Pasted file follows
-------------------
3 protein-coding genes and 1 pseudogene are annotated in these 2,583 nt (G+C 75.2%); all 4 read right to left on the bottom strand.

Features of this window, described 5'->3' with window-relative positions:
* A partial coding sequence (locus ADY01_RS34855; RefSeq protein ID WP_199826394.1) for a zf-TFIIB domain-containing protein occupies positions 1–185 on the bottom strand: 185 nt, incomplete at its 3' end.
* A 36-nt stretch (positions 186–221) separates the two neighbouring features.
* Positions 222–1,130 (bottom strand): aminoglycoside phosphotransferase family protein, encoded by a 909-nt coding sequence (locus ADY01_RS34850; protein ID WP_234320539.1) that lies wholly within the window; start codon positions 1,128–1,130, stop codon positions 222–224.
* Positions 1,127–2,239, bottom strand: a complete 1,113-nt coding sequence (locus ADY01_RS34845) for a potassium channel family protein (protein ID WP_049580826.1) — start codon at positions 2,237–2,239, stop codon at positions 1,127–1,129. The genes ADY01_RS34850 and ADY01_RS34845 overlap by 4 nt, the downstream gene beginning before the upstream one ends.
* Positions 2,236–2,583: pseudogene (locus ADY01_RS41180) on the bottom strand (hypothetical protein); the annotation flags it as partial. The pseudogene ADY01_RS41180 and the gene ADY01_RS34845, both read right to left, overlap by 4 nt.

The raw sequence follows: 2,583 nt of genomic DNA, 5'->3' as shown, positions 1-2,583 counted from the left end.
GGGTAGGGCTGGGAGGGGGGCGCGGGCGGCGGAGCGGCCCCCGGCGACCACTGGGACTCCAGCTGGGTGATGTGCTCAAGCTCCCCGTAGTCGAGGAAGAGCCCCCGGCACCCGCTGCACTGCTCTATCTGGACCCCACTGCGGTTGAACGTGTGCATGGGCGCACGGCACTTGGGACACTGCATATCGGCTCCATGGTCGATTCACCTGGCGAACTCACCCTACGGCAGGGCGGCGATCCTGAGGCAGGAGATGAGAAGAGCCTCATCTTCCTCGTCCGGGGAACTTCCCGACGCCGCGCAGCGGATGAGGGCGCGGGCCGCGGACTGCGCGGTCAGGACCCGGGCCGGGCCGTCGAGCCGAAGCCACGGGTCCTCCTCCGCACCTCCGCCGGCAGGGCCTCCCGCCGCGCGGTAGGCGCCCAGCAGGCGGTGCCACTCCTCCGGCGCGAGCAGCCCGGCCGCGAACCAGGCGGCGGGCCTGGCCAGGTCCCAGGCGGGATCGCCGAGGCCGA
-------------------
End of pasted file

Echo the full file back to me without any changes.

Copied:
3 protein-coding genes and 1 pseudogene are annotated in these 2,583 nt (G+C 75.2%); all 4 read right to left on the bottom strand.

Features of this window, described 5'->3' with window-relative positions:
* A partial coding sequence (locus ADY01_RS34855; RefSeq protein ID WP_199826394.1) for a zf-TFIIB domain-containing protein occupies positions 1–185 on the bottom strand: 185 nt, incomplete at its 3' end.
* A 36-nt stretch (positions 186–221) separates the two neighbouring features.
* Positions 222–1,130 (bottom strand): aminoglycoside phosphotransferase family protein, encoded by a 909-nt coding sequence (locus ADY01_RS34850; protein ID WP_234320539.1) that lies wholly within the window; start codon positions 1,128–1,130, stop codon positions 222–224.
* Positions 1,127–2,239, bottom strand: a complete 1,113-nt coding sequence (locus ADY01_RS34845) for a potassium channel family protein (protein ID WP_049580826.1) — start codon at positions 2,237–2,239, stop codon at positions 1,127–1,129. The genes ADY01_RS34850 and ADY01_RS34845 overlap by 4 nt, the downstream gene beginning before the upstream one ends.
* Positions 2,236–2,583: pseudogene (locus ADY01_RS41180) on the bottom strand (hypothetical protein); the annotation flags it as partial. The pseudogene ADY01_RS41180 and the gene ADY01_RS34845, both read right to left, overlap by 4 nt.

The raw sequence follows: 2,583 nt of genomic DNA, 5'->3' as shown, positions 1-2,583 counted from the left end.
GGGTAGGGCTGGGAGGGGGGCGCGGGCGGCGGAGCGGCCCCCGGCGACCACTGGGACTCCAGCTGGGTGATGTGCTCAAGCTCCCCGTAGTCGAGGAAGAGCCCCCGGCACCCGCTGCACTGCTCTATCTGGACCCCACTGCGGTTGAACGTGTGCATGGGCGCACGGCACTTGGGACACTGCATATCGGCTCCATGGTCGATTCACCTGGCGAACTCACCCTACGGCAGGGCGGCGATCCTGAGGCAGGAGATGAGAAGAGCCTCATCTTCCTCGTCCGGGGAACTTCCCGACGCCGCGCAGCGGATGAGGGCGCGGGCCGCGGACTGCGCGGTCAGGACCCGGGCCGGGCCGTCGAGCCGAAGCCACGGGTCCTCCTCCGCACCTCCGCCGGCAGGGCCTCCCGCCGCGCGGTAGGCGCCCAGCAGGCGGTGCCACTCCTCCGGCGCGAGCAGCCCGGCCGCGAACCAGGCGGCGGGCCTGGCCAGGTCCCAGGCGGGATCGCCGAGGCCGA